Life Healthcare Group’s JSE shares closed in the green on Thursday, rising 2.7% to R23.76 after showing resilience in its full-year results through the end of September 2021. It reported a 128% rise in shares. earnings and an increase in the group. income, despite having to fight for two years from the Covid-19 pandemic.
South Africa’s second-largest private hospital operator said challenges related to the pandemic, including increased operating costs, the need to increase staff capacity, and additional spending on Covid-19 equipment, are putting significant pressure on the group’s profit margins.
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However, as more people get vaccinated and fewer Covid-19 patients fill hospitals, healthcare groups like Life are seeing more non-Covid-19 patients entering hospitals to seek medical interventions, which helps. for the balance of the group to recover towards pre-pandemic levels. .
“It’s a very good set of results; their turnover has increased, their profits have increased significantly and their UK operations have performed very well, ”FNB Wealth and Investments portfolio manager Wayne McCurrie explains to Moneyweb.
McCurrie says Life Healthcare’s results are in line with those of its competitors, indicating that people are returning to hospitals, helping companies in the sector return to pre-pandemic performance levels.
He adds that exceptional performance in this sector will result in an increase in health stocks.
Faced with all these challenges, the hospital operator reported an increase in revenue from the continuous operations group of 12.7% to R26.8 billion (2020: R23.8 billion).
Overall earnings per share (Heps) increased 128% to 111.1 cents (2020: 48.7 cents).
After-tax earnings amounted to 1.85 billion rand, up from 38 million rand in 2020, but still a far cry from the 2019 pre-pandemic level of 877 billion rand.
Life Healthcare also made the decision to resume dividend payments at 25 cents per share during the period.
The group’s performance in southern Africa has been supported by an increase in elective surgery patients. Income from operations in the region increased 10.3% to R19 billion, while normalized earnings before interest, taxes, depreciation and amortization margin (Ebitda) increased from 16.8% in 2020 to 17.1 % in the current period.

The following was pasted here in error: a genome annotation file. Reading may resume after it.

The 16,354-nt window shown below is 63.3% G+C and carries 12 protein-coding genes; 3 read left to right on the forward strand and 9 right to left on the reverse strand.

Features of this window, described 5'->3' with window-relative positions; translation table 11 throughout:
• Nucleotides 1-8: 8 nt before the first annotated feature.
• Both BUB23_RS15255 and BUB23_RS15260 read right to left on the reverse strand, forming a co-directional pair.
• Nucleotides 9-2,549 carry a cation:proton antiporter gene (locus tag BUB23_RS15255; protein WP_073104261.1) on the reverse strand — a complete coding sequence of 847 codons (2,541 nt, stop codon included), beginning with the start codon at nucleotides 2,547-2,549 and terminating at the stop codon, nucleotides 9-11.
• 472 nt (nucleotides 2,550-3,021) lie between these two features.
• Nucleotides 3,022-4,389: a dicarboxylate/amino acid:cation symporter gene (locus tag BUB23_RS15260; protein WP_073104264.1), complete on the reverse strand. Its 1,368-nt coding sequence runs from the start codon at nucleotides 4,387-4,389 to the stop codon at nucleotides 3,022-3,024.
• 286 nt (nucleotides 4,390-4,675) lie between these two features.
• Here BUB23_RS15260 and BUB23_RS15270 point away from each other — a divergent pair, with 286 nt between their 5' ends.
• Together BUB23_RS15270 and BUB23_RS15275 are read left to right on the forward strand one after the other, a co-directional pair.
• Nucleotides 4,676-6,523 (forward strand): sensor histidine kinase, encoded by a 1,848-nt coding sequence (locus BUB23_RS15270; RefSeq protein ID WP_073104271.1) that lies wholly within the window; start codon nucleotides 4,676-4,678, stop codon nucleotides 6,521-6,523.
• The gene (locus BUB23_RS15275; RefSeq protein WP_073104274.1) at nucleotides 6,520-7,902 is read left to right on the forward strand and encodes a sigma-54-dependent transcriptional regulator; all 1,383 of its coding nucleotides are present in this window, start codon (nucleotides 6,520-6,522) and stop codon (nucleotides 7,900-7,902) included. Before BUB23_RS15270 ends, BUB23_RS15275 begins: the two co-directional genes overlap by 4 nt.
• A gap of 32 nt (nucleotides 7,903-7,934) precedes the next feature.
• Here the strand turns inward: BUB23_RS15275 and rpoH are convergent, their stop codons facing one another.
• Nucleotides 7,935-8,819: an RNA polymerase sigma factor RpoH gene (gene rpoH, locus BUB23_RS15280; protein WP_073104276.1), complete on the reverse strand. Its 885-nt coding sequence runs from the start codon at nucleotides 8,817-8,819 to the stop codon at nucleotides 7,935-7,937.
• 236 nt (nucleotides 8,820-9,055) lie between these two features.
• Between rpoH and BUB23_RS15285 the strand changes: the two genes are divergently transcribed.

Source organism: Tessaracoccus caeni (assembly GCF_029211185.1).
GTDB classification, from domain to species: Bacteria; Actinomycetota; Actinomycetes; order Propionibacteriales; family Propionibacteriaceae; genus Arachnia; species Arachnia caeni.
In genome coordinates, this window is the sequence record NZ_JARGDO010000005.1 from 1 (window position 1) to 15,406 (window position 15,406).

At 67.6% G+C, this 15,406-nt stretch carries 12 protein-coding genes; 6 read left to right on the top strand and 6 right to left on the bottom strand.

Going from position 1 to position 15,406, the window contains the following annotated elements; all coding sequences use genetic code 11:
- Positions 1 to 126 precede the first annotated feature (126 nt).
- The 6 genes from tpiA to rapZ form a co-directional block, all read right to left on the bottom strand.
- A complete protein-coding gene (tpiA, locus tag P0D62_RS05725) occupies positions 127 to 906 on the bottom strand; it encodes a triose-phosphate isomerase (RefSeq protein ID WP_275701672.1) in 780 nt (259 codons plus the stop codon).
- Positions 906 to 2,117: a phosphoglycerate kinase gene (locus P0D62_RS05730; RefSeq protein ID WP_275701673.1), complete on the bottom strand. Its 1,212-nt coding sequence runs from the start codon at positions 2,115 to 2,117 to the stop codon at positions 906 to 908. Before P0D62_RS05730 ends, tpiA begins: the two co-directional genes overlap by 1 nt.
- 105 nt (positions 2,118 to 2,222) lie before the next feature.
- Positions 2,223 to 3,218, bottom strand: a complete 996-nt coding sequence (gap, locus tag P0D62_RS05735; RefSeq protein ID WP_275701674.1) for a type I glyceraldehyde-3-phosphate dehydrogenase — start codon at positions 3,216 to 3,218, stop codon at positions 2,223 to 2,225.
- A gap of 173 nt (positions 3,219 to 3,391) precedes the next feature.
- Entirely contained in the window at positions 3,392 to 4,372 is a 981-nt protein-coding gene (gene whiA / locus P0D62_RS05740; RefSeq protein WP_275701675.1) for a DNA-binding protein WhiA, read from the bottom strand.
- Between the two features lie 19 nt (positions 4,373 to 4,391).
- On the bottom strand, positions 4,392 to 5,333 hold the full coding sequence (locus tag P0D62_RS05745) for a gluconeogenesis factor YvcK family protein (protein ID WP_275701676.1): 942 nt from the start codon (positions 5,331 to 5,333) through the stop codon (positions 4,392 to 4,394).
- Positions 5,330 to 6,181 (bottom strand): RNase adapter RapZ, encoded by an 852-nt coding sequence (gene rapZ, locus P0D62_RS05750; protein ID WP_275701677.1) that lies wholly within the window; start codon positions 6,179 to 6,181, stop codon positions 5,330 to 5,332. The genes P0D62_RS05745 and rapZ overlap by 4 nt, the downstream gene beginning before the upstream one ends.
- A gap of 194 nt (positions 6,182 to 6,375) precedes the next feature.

The group’s Alliance Medical Group (AMG) segment, which has a presence in Europe and the UK, also delivered exceptional results, with revenue of R 7.5 billion (2020: R6.3 billion previously), an increase of 18.9 %.
The AMG segment experienced an Ebitda margin gain to 24.2% from 20.9% in 2020. These gains were driven by the winning of Covid-19 related contracts and the underlying demand for imaging services in the UK, Ireland and Italy.
Resilience across the industry
Meanwhile, Netcare, in a business update released in late October, cited pandemic-related costs as one of the main pressures on its profit margins.
The hospital operator reported that it had treated a total of 126,130 patients since the pandemic began in March 2020, the majority of whom (97,076) were treated in the 2021 full-year reporting period ending on 30 of September.
Despite this, Netcare expects to report strong results for the full year, and the group’s revenue is expected to be 11-12% higher than the prior year. The group also managed to reduce its debt level by R1.1 billion, despite being under financial pressure.
Hospital chain operator Mediclinic International presented a similar picture in its semi-annual results for the period ending September 30, even though it cautiously withheld a dividend to maintain its liquidity position.
Mediclinic reported an increase in Heps from 2.4 pence in the comparable 2020 period to 8.8 pence in the current period, further reporting a 12% increase in revenue to £ 1.58 billion, a 4% higher than the 2019 pre-pandemic levels.
The fourth wave of Covid-19, which is said to be fast approaching, remains a concern for hospital operators.
Life Healthcare has taken a cautious approach to growth, choosing to leverage its existing plans rather than looking for new avenues of growth, especially in its operations in South Africa.
“For our operations in southern Africa, we are cautiously confident that we can deliver continuous PPD [paid patient day] growth, improved occupancy and normalized expansion of the Ebitda margin during 2022, while anticipating the continued negative impacts of the possible fourth and fifth waves of Covid-19, ”said the group.
The hospital operator says it plans to continue its efforts to enter the South African imaging market, which is already established in its international segment.
Listen to Ryk van Niekerk’s interview with Life Healthcare CEO Peter Wharton-Hood (or read the transcript here):